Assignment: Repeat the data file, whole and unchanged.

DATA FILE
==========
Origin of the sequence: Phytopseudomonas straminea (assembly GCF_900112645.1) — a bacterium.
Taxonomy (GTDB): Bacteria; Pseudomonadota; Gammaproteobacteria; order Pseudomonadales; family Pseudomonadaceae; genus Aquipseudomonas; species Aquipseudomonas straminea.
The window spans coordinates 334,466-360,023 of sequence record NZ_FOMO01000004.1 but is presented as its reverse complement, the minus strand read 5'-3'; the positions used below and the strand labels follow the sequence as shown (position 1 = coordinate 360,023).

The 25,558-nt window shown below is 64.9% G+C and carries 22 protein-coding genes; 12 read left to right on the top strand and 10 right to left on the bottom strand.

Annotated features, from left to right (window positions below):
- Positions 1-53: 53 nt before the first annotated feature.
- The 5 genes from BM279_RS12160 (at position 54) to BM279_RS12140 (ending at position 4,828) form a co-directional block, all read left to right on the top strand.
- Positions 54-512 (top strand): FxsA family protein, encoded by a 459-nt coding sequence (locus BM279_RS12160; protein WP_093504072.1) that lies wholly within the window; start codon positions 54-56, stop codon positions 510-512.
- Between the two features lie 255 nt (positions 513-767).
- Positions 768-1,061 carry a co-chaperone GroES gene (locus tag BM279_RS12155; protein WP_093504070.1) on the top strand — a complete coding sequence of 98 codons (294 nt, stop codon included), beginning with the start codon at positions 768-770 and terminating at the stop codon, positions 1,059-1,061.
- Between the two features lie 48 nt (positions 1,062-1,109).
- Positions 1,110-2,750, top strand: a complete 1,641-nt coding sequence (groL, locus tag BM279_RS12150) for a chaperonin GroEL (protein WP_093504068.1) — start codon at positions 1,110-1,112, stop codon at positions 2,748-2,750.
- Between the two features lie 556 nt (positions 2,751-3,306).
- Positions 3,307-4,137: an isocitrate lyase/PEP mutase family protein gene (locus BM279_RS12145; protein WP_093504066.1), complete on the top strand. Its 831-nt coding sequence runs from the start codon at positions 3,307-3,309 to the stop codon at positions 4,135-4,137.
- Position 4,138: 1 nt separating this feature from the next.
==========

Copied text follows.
Origin of the sequence: Phytopseudomonas straminea (assembly GCF_900112645.1) — a bacterium.
Taxonomy (GTDB): Bacteria; Pseudomonadota; Gammaproteobacteria; order Pseudomonadales; family Pseudomonadaceae; genus Aquipseudomonas; species Aquipseudomonas straminea.
The window spans coordinates 334,466-360,023 of sequence record NZ_FOMO01000004.1 but is presented as its reverse complement, the minus strand read 5'-3'; the positions used below and the strand labels follow the sequence as shown (position 1 = coordinate 360,023).

The 25,558-nt window shown below is 64.9% G+C and carries 22 protein-coding genes; 12 read left to right on the top strand and 10 right to left on the bottom strand.

Annotated features, from left to right (window positions below):
- Positions 1-53: 53 nt before the first annotated feature.
- The 5 genes from BM279_RS12160 (at position 54) to BM279_RS12140 (ending at position 4,828) form a co-directional block, all read left to right on the top strand.
- Positions 54-512 (top strand): FxsA family protein, encoded by a 459-nt coding sequence (locus BM279_RS12160; protein WP_093504072.1) that lies wholly within the window; start codon positions 54-56, stop codon positions 510-512.
- Between the two features lie 255 nt (positions 513-767).
- Positions 768-1,061 carry a co-chaperone GroES gene (locus tag BM279_RS12155; protein WP_093504070.1) on the top strand — a complete coding sequence of 98 codons (294 nt, stop codon included), beginning with the start codon at positions 768-770 and terminating at the stop codon, positions 1,059-1,061.
- Between the two features lie 48 nt (positions 1,062-1,109).
- Positions 1,110-2,750, top strand: a complete 1,641-nt coding sequence (groL, locus tag BM279_RS12150) for a chaperonin GroEL (protein WP_093504068.1) — start codon at positions 1,110-1,112, stop codon at positions 2,748-2,750.
- Between the two features lie 556 nt (positions 2,751-3,306).
- Positions 3,307-4,137: an isocitrate lyase/PEP mutase family protein gene (locus BM279_RS12145; protein WP_093504066.1), complete on the top strand. Its 831-nt coding sequence runs from the start codon at positions 3,307-3,309 to the stop codon at positions 4,135-4,137.
- Position 4,138: 1 nt separating this feature from the next.